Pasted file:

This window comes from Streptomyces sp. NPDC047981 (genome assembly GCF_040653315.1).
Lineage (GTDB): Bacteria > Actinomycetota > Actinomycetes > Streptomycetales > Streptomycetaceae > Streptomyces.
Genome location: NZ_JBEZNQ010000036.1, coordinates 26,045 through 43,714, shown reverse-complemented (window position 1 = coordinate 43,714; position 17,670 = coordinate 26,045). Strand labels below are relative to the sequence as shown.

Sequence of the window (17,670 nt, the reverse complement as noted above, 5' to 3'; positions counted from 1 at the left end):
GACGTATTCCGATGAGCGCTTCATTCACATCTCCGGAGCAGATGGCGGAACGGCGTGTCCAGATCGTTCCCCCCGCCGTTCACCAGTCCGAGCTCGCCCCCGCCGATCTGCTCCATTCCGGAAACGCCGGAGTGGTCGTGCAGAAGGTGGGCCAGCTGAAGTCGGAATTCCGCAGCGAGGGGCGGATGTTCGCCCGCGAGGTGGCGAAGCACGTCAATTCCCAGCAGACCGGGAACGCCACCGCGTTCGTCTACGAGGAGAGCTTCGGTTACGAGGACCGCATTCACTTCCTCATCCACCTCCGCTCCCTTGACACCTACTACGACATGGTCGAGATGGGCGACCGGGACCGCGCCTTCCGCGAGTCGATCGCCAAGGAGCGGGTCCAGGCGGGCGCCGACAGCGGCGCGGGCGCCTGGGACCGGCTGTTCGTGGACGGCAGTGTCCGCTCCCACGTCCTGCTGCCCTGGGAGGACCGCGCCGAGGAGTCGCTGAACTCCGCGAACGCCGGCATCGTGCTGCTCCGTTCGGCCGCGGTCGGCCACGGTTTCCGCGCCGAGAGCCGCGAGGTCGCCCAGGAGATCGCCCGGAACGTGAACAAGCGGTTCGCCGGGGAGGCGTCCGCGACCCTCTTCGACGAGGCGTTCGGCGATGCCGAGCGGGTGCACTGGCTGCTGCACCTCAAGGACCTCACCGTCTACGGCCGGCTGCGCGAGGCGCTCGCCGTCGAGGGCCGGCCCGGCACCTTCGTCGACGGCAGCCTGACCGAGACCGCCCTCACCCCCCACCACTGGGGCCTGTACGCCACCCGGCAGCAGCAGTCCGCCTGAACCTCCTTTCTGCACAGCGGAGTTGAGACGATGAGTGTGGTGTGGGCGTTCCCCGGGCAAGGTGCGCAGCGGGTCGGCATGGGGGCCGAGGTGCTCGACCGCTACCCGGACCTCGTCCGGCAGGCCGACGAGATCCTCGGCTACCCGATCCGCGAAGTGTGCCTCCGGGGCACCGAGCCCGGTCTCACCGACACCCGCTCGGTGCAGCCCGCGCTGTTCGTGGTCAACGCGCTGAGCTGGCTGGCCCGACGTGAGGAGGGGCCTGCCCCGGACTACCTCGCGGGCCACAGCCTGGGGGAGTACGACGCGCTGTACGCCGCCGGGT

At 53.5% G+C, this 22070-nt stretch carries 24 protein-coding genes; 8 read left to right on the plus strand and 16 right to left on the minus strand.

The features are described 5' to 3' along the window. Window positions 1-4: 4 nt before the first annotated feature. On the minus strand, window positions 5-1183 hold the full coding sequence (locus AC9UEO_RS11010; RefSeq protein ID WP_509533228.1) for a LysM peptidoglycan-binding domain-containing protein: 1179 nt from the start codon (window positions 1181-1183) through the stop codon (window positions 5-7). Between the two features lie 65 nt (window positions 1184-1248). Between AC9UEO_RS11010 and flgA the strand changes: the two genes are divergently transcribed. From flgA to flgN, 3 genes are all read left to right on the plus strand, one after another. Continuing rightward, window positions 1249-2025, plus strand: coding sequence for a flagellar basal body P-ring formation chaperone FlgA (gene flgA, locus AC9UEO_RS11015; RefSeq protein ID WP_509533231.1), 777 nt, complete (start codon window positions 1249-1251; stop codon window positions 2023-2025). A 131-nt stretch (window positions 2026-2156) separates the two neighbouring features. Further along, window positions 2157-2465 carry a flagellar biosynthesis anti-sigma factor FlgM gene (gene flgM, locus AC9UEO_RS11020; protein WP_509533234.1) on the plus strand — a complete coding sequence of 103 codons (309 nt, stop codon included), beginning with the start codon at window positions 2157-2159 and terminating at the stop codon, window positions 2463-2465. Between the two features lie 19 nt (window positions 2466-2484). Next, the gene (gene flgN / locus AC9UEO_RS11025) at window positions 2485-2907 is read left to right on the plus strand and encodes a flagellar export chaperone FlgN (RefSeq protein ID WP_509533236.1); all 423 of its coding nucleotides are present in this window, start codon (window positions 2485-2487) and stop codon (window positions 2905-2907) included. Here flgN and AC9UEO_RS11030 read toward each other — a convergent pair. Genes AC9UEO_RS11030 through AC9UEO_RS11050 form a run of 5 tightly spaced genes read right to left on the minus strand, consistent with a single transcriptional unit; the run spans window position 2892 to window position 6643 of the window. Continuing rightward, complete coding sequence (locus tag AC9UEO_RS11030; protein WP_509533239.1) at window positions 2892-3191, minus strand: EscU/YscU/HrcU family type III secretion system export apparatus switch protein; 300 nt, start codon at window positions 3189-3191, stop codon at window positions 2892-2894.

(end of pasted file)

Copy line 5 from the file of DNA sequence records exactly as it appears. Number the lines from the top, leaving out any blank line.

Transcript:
GACGTATTCCGATGAGCGCTTCATTCACATCTCCGGAGCAGATGGCGGAACGGCGTGTCCAGATCGTTCCCCCCGCCGTTCACCAGTCCGAGCTCGCCCCCGCCGATCTGCTCCATTCCGGAAACGCCGGAGTGGTCGTGCAGAAGGTGGGCCAGCTGAAGTCGGAATTCCGCAGCGAGGGGCGGATGTTCGCCCGCGAGGTGGCGAAGCACGTCAATTCCCAGCAGACCGGGAACGCCACCGCGTTCGTCTACGAGGAGAGCTTCGGTTACGAGGACCGCATTCACTTCCTCATCCACCTCCGCTCCCTTGACACCTACTACGACATGGTCGAGATGGGCGACCGGGACCGCGCCTTCCGCGAGTCGATCGCCAAGGAGCGGGTCCAGGCGGGCGCCGACAGCGGCGCGGGCGCCTGGGACCGGCTGTTCGTGGACGGCAGTGTCCGCTCCCACGTCCTGCTGCCCTGGGAGGACCGCGCCGAGGAGTCGCTGAACTCCGCGAACGCCGGCATCGTGCTGCTCCGTTCGGCCGCGGTCGGCCACGGTTTCCGCGCCGAGAGCCGCGAGGTCGCCCAGGAGATCGCCCGGAACGTGAACAAGCGGTTCGCCGGGGAGGCGTCCGCGACCCTCTTCGACGAGGCGTTCGGCGATGCCGAGCGGGTGCACTGGCTGCTGCACCTCAAGGACCTCACCGTCTACGGCCGGCTGCGCGAGGCGCTCGCCGTCGAGGGCCGGCCCGGCACCTTCGTCGACGGCAGCCTGACCGAGACCGCCCTCACCCCCCACCACTGGGGCCTGTACGCCACCCGGCAGCAGCAGTCCGCCTGAACCTCCTTTCTGCACAGCGGAGTTGAGACGATGAGTGTGGTGTGGGCGTTCCCCGGGCAAGGTGCGCAGCGGGTCGGCATGGGGGCCGAGGTGCTCGACCGCTACCCGGACCTCGTCCGGCAGGCCGACGAGATCCTCGGCTACCCGATCCGCGAAGTGTGCCTCCGGGGCACCGAGCCCGGTCTCACCGACACCCGCTCGGTGCAGCCCGCGCTGTTCGTGGTCAACGCGCTGAGCTGGCTGGCCCGACGTGAGGAGGGGCCTGCCCCGGACTACCTCGCGGGCCACAGCCTGGGGGAGTACGACGCGCTGTACGCCGCCGGGT